Whereabouts in Somerset?
Any chance of a close-up of the somewhat cylindical object in photo 2?
Any other fossils seen in the immediate area?
(I'm tempted to say it is fossil mud cracks, but the morphology is not ideal.)
Google maps gives these co ords : 51.321133 -2.517469
Cylindrical object in photo 2 is part of material that does not seem part of the main body more like something that has adeared later. i will attempt some better images over the weekend.
Not aware of other fossils.
Thanks for the further info.
I gather from http://mapapps.bgs.ac.uk/geologyofbritain/
"...bedrock geology description: Farrington Member And Barren Red Member (Undifferentiated) - Mudstone, Siltstone And Sandstone. Sedimentary Bedrock formed approximately 306 to 308 million years ago in the Carboniferous Period. Local environment previously dominated by rivers."
And the Farrington Member (Upper Coal Measures, Westphalian D age) is described as
"Grey mudstone with subordinate sandstone (lithic arenite) beds and numerous thin coal seams associated with comparatively thick seatearth clays."
I suspect this is the origin of your specimen. In that environment, mud cracks are possible.
Crinoids (I'm sure that is what your specimen includes) are recorded from the Carboniferous limestone of the Mendips, but I have not found particular records of crinoids from the Farrington Member.
So, I have not made much progress.
I think a crocodile scute (osteoderm) is unlikely.
Mud cracks as an idea has problems: the morphology of the plates and the fact that the layer seems to be composed of coarser sediment (silt) than that underlying it (mud). However, it is possible your specimen represents a small lobe of silty sediment deposited on muds, and desiccation caused shrinkage and cracking - which continued round the edge and a little way under the end of the lobe.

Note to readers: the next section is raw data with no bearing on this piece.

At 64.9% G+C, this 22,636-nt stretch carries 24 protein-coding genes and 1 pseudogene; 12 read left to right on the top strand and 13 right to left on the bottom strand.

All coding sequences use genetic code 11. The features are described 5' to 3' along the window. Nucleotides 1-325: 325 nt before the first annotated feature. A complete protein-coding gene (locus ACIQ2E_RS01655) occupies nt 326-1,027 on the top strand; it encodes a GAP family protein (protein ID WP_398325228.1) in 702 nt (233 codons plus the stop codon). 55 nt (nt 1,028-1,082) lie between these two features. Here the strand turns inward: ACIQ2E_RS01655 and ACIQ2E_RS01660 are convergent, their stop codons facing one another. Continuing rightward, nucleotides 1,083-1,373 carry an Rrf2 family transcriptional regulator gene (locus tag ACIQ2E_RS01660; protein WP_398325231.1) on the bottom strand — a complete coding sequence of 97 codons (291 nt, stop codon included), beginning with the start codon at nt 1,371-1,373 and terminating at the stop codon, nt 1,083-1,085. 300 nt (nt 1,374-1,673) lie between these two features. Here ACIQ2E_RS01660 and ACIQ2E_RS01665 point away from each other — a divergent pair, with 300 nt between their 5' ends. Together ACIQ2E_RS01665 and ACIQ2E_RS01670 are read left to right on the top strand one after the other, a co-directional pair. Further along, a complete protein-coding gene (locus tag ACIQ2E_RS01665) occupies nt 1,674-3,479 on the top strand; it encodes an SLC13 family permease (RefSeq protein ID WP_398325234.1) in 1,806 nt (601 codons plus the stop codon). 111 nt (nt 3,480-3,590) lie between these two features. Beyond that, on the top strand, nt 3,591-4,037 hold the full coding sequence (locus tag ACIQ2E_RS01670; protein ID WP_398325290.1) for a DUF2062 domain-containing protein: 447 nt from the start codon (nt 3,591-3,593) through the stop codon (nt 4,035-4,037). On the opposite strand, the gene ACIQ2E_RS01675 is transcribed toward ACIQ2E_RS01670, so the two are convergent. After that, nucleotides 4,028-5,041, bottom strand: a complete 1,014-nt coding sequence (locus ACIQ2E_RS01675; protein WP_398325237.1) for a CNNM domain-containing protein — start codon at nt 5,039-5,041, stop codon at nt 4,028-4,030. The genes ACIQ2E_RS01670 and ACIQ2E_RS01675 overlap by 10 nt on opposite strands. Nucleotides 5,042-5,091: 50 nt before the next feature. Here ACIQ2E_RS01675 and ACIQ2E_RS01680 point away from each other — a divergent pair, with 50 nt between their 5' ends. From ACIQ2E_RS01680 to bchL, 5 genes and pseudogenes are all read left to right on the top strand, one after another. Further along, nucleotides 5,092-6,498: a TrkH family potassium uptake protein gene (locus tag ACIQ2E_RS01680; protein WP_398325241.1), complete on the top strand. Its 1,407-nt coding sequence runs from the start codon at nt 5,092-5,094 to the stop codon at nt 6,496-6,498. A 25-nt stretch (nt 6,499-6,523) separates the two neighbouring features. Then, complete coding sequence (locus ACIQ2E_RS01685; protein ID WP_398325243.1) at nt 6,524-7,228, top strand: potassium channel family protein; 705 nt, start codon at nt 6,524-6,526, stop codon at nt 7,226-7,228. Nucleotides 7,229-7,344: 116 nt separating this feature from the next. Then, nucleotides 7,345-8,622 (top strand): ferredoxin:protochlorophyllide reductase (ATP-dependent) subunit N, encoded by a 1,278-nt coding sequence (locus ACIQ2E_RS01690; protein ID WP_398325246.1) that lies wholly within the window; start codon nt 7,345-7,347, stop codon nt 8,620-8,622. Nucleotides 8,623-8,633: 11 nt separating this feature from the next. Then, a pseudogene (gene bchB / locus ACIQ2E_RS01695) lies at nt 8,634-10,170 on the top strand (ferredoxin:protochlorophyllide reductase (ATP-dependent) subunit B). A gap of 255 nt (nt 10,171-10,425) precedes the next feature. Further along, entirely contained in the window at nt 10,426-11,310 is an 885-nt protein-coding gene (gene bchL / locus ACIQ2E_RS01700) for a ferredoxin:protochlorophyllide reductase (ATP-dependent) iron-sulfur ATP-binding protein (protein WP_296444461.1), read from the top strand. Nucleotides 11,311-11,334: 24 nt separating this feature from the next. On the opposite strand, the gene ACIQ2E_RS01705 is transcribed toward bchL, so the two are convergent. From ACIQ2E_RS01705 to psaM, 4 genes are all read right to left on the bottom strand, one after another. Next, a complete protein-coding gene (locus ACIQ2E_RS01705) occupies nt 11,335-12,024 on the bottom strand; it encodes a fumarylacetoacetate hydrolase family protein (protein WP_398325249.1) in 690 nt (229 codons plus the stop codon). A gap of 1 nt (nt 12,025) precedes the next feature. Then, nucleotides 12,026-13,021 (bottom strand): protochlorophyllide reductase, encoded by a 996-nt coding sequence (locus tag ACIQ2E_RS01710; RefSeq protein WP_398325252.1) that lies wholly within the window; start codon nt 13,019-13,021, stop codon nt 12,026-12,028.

The Radstock Museum includes items of geological interest; you could try asking their opinion.
I think you have found a fossil coral! It looks to us like a tabulate coral called Michelinia which forms polygonal columns. The corallite walls may have decalicifiedand I can't see in this specimen any radiating partitions which are typical of the more common rugose coral colonies. Corals are fraily common fossils in the Carbonifierous Limestone.
I see what you mean. Good thought.
But what about the apparent thin-ness of the structure in cross-section? (photo two)
I think the angle is oblique and the corallites are angled away from that area of the rock.
Oh, I see what you mean; I think...
Shame we can't mutually handle it and chew it over.